Baker Lake residents welcome mine, job opportunities
Mine could mean $3 million in wages for hamlet
The Meadowbank gold mine project already appears to enjoy wide support among residents of Baker Lake, where the unemployment rate stands at around 26 per cent.
At a public information session held there in 2003, a member of the community’s hamlet council urged residents to “forget about the fish and support the project for the jobs,” according to minutes of the meeting produced by Cumberland Resources.
Michael Haqpi, a Baker Lake resident employed by Cumberland Resources as a community liaison worker, said his office has already received about 70 resumes from Baker Lake residents.
They also have 40 resumes from Chesterfield Inlet, Rankin Inlet, and Arviat, 10 from Alberta, and one or two from the Baffin region, Haqpi said.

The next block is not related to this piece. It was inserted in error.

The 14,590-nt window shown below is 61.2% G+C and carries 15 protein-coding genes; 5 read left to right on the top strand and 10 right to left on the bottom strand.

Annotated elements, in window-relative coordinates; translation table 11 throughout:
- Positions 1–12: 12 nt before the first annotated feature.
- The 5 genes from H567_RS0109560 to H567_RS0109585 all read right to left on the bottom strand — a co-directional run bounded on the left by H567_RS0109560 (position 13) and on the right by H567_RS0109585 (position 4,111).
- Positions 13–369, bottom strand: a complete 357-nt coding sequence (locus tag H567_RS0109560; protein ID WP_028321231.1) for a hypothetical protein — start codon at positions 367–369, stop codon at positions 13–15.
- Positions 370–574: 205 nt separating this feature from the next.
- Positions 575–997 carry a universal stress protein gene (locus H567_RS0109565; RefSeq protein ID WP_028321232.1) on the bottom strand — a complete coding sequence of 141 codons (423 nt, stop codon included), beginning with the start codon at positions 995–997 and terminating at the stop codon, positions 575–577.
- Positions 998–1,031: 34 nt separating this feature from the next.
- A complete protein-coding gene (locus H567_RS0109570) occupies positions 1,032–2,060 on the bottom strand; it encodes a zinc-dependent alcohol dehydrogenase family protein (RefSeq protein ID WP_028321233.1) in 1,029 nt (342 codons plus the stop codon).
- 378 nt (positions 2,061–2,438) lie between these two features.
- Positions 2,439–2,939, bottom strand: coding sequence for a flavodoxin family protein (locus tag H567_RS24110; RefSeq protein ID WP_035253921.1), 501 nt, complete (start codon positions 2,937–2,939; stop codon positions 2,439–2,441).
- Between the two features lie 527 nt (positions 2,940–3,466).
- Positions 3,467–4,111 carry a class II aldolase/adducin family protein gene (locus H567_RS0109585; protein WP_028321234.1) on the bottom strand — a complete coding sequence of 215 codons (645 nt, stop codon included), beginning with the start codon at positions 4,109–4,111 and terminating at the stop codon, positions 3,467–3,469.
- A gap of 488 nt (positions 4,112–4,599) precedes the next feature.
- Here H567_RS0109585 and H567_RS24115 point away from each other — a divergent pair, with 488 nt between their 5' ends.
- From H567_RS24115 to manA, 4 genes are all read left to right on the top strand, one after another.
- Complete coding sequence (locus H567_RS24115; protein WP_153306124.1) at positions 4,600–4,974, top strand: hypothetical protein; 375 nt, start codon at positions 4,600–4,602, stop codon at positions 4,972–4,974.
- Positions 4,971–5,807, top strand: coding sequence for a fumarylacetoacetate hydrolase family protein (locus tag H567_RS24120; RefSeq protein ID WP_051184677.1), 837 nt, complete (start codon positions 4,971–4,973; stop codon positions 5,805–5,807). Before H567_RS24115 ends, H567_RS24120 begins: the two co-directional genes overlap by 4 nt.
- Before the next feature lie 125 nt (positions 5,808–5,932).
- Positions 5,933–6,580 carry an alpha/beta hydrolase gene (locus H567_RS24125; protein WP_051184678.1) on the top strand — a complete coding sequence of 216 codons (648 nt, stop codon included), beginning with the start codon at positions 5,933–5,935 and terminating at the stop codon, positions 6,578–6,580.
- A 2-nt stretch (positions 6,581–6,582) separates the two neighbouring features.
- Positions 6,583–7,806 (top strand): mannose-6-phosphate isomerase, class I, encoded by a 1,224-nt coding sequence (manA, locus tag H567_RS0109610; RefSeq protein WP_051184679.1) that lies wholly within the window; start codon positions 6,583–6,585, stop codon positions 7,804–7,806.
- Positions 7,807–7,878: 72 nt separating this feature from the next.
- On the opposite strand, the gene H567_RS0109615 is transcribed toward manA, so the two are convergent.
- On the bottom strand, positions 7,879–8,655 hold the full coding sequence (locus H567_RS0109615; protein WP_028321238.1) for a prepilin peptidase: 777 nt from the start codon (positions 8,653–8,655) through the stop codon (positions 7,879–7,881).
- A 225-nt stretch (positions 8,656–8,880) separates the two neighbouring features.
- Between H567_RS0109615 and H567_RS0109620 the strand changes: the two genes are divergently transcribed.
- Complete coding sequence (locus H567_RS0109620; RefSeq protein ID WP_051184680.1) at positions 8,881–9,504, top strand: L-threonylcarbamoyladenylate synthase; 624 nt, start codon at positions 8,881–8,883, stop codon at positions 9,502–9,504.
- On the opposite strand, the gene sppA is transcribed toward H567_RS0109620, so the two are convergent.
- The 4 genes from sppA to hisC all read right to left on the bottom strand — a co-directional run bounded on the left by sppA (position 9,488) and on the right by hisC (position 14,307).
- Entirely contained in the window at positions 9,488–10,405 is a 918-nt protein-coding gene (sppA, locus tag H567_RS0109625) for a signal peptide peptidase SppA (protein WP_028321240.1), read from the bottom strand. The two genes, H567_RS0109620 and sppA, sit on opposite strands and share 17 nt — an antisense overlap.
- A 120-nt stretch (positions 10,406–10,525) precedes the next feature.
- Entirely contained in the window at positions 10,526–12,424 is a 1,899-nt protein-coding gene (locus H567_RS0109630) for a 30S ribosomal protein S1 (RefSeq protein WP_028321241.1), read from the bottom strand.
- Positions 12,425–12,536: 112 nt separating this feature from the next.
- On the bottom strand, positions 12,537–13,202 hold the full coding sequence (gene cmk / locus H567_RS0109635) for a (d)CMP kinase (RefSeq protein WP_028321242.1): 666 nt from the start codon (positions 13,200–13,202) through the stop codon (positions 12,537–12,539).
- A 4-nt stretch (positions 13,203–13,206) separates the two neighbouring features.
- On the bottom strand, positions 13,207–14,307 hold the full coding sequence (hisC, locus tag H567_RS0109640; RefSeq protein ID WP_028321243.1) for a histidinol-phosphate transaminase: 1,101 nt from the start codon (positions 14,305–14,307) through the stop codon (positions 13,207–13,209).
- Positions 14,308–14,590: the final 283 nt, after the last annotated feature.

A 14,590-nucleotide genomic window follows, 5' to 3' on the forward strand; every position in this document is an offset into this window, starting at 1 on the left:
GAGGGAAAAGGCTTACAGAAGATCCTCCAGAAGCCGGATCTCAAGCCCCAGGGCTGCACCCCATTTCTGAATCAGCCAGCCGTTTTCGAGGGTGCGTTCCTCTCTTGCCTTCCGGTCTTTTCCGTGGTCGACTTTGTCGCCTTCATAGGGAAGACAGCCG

To construct the mine, they’ll need about 350 workers. To operate it, they’ll need about 250. But only a quarter to a third of those workers are likely to be Inuit from Baker Lake and the Kivalliq region, Cumberland says in its environmental impact statement.
The company says that depending on “local workforce capacity, skill levels and training programs during the early operational life of the mine,” they might be able to hire between 60 and 90 people from Baker Lake and elsewhere in the Kivalliq.
But even that low share of Meadowbank jobs could inject an extra $3 million a year in wages into Baker Lake’s economy, according to Cumberland’s estimates.